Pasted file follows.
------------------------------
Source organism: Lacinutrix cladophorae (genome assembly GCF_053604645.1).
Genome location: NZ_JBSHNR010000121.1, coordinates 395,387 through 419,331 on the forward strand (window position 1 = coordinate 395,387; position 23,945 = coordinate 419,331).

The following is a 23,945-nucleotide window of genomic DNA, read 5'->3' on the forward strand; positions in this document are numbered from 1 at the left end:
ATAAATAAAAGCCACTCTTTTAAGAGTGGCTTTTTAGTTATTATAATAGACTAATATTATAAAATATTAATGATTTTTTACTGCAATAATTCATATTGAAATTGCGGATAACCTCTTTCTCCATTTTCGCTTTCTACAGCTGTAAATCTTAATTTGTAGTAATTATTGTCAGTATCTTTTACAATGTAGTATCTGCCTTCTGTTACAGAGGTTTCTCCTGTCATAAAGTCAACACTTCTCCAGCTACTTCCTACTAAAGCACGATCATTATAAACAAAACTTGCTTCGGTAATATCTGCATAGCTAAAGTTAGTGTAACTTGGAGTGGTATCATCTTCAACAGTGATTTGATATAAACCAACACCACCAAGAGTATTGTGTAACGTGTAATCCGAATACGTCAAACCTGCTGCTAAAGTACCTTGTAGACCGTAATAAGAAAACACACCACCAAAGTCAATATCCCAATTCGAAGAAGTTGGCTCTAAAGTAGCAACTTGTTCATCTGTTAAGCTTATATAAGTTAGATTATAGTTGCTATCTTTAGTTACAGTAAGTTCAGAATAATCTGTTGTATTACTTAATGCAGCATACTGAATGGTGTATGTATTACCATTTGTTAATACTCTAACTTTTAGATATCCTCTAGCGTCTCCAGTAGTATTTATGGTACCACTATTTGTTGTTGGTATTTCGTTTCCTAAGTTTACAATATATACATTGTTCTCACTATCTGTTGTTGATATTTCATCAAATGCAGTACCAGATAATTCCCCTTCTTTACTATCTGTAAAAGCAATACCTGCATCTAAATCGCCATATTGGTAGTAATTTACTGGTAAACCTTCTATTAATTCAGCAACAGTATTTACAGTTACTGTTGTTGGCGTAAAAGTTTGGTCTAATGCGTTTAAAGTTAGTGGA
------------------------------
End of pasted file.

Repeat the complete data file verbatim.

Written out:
Source organism: Lacinutrix cladophorae (genome assembly GCF_053604645.1).
Genome location: NZ_JBSHNR010000121.1, coordinates 395,387 through 419,331 on the forward strand (window position 1 = coordinate 395,387; position 23,945 = coordinate 419,331).

The following is a 23,945-nucleotide window of genomic DNA, read 5'->3' on the forward strand; positions in this document are numbered from 1 at the left end:
ATAAATAAAAGCCACTCTTTTAAGAGTGGCTTTTTAGTTATTATAATAGACTAATATTATAAAATATTAATGATTTTTTACTGCAATAATTCATATTGAAATTGCGGATAACCTCTTTCTCCATTTTCGCTTTCTACAGCTGTAAATCTTAATTTGTAGTAATTATTGTCAGTATCTTTTACAATGTAGTATCTGCCTTCTGTTACAGAGGTTTCTCCTGTCATAAAGTCAACACTTCTCCAGCTACTTCCTACTAAAGCACGATCATTATAAACAAAACTTGCTTCGGTAATATCTGCATAGCTAAAGTTAGTGTAACTTGGAGTGGTATCATCTTCAACAGTGATTTGATATAAACCAACACCACCAAGAGTATTGTGTAACGTGTAATCCGAATACGTCAAACCTGCTGCTAAAGTACCTTGTAGACCGTAATAAGAAAACACACCACCAAAGTCAATATCCCAATTCGAAGAAGTTGGCTCTAAAGTAGCAACTTGTTCATCTGTTAAGCTTATATAAGTTAGATTATAGTTGCTATCTTTAGTTACAGTAAGTTCAGAATAATCTGTTGTATTACTTAATGCAGCATACTGAATGGTGTATGTATTACCATTTGTTAATACTCTAACTTTTAGATATCCTCTAGCGTCTCCAGTAGTATTTATGGTACCACTATTTGTTGTTGGTATTTCGTTTCCTAAGTTTACAATATATACATTGTTCTCACTATCTGTTGTTGATATTTCATCAAATGCAGTACCAGATAATTCCCCTTCTTTACTATCTGTAAAAGCAATACCTGCATCTAAATCGCCATATTGGTAGTAATTTACTGGTAAACCTTCTATTAATTCAGCAACAGTATTTACAGTTACTGTTGTTGGCGTAAAAGTTTGGTCTAATGCGTTTAAAGTTAGTGGA